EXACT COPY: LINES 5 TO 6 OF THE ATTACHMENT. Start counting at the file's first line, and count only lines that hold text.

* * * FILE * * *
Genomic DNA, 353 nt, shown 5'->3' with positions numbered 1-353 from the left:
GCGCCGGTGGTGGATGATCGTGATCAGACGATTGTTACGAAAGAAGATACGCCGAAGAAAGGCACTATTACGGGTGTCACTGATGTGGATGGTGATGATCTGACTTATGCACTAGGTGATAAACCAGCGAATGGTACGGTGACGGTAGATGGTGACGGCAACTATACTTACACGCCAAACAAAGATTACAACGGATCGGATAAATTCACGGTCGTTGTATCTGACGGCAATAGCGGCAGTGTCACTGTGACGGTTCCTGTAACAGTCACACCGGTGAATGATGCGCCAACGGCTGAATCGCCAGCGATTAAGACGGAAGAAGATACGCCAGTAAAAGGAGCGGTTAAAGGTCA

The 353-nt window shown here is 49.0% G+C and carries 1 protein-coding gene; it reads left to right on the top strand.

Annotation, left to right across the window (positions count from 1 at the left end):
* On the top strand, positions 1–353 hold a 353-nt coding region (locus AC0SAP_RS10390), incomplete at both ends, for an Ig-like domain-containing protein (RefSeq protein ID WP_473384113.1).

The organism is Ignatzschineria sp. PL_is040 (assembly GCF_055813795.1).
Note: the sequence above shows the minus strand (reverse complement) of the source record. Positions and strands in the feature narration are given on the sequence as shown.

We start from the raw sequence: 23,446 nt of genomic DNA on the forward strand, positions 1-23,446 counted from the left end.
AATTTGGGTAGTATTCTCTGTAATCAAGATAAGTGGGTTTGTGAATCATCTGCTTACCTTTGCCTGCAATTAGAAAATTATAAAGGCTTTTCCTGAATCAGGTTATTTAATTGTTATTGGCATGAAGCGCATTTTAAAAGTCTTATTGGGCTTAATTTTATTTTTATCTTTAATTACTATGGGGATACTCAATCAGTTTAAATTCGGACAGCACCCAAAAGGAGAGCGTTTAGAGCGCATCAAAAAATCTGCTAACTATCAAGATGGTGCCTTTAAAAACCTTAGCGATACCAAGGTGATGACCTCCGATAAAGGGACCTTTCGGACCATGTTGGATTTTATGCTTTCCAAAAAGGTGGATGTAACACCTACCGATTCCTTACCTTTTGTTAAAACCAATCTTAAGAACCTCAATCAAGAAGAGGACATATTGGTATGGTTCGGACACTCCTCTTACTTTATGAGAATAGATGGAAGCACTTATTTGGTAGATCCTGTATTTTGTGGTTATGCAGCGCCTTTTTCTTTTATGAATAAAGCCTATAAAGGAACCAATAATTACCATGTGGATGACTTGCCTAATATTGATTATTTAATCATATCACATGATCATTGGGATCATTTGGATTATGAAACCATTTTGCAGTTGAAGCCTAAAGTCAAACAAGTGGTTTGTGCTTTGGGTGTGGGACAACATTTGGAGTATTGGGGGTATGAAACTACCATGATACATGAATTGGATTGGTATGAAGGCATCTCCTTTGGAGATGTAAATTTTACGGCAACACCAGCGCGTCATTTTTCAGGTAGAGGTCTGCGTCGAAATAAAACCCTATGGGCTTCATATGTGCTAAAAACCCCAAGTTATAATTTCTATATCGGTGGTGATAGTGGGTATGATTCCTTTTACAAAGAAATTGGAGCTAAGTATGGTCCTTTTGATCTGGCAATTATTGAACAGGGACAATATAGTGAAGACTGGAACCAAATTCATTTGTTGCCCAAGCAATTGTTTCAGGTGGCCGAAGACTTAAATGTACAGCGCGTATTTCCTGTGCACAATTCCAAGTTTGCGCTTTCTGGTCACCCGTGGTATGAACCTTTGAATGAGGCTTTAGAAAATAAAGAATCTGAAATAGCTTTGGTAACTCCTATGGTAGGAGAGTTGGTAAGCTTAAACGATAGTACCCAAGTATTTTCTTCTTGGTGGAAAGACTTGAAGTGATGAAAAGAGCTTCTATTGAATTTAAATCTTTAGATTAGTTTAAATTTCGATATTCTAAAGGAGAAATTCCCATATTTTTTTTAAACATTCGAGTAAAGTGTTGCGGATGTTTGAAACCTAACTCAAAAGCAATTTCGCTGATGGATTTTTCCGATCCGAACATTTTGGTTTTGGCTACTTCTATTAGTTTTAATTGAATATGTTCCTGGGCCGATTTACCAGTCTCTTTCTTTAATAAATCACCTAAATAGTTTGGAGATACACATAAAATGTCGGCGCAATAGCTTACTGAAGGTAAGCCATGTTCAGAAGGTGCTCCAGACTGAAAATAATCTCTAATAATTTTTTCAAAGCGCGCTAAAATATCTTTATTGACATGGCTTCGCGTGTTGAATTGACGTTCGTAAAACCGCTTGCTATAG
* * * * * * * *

* On the top strand, positions 1–353 hold a 353-nt coding region (locus AC0SAP_RS10390), incomplete at both ends, for an Ig-like domain-containing protein (RefSeq protein ID WP_473384113.1).

The organism is Ignatzschineria sp. PL_is040 (assembly GCF_055813795.1).